Washington: Playing video games could help improve the vision of adults suffering from amblyopia or lazy eye, scientists have found.
Researchers at the University of California, Berkeley, found that adults with amblyopia -- a brain disorder in which vision in one eye does not develop properly – experienced marked improvement in 3-D depth perception and the sharpness of their vision after spending 40 hours playing video games.
Amblyopia is the most common cause of permanent one-eye visual impairment among young and middle-age adults, which affects 2 to 3 out of every 100 children.
Playing video games could help improve the vision of adults suffering from amblyopia or lazy eye.
Though it can be successfully treated in children by putting a patch over the "good eye" to force the brain to use the weaker "lazy eye", few options are available for adults with this condition.
"These findings are very encouraging because there are currently no accepted treatments for adults with amblyopia," study author Dennis Levi was quoted as saying by LiveScience.
"A lot of eye doctors start closing the books on successful treatment after age 8 or so because of the widespread belief that amblyopia can only be reversed during a critical window of development in the visual cortex. If the disorder is not corrected in childhood, the damage was thought to be irreversible," Levi said.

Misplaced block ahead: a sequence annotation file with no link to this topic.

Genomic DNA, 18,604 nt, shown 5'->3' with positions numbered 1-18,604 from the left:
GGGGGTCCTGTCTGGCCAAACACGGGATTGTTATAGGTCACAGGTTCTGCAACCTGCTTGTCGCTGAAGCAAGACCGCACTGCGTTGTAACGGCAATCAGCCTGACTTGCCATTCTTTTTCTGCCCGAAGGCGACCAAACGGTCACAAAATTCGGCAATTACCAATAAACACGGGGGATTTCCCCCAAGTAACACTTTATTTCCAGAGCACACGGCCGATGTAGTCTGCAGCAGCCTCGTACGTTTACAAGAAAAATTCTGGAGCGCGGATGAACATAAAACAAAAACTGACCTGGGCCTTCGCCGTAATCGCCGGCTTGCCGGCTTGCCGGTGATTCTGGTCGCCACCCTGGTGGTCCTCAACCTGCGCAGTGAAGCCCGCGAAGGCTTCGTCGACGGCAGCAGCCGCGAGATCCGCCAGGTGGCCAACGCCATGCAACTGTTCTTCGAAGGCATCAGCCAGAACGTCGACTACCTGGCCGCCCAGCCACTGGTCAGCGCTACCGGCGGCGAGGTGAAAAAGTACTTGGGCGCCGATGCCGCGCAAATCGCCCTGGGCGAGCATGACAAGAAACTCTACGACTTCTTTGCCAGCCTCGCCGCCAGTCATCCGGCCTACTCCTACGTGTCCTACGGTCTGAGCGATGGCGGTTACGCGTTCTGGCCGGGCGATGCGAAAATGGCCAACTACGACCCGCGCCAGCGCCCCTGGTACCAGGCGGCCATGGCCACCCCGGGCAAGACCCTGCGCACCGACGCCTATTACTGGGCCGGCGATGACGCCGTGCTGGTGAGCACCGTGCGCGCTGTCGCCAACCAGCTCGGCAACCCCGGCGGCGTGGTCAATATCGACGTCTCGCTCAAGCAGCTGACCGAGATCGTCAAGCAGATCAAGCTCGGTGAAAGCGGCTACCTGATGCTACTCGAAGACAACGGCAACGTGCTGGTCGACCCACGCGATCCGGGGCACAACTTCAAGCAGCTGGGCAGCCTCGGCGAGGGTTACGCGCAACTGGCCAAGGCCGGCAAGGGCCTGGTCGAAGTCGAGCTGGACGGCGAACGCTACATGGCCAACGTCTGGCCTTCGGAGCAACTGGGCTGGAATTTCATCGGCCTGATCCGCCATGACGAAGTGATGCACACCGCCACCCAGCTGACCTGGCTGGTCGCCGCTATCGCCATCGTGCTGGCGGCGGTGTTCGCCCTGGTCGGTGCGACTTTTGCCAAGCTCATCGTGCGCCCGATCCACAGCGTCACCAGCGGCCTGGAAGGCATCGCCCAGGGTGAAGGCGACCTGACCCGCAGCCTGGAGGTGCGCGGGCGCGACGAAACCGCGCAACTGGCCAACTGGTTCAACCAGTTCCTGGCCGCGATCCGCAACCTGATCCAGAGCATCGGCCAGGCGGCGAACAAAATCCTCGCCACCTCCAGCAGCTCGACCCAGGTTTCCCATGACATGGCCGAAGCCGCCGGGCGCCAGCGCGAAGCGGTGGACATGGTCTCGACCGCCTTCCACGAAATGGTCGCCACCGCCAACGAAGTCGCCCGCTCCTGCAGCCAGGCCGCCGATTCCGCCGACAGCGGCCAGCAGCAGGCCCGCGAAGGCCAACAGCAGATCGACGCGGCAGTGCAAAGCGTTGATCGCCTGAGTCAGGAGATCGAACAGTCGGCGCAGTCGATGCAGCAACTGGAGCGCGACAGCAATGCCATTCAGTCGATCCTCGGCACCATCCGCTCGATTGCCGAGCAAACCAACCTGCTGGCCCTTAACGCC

That thinking has started to change in recent years with research finding it is actually possible to improve vision in adults with lazy eye. For instance, intense training on a task like aligning two horizontal lines sometimes leads to a 30 to 40 per cent improvement in visual acuity, the scientists said.
For their study, published in the journal PLoS Biology, Levis and his team recruited 20 volunteers, aged 16-60, with amblyopia.
They were asked to spend 20 two-hour sessions playing action and non-action video games, wearing a patch over their good eye.
It was found that the volunteers gained between 30 t0 50 per cent increase in visual acuity on the standard letter chart used by optometrists.
"I was very surprised by this finding -- I didn't expect to see this type of improvement," said researcher Roger Li, an optometrist at the University of California, Berkeley.
However, the researchers cautioned that patients should not attempt to treat their amblyopia by themselves. "People definitely need to work with their eye doctors," Li added.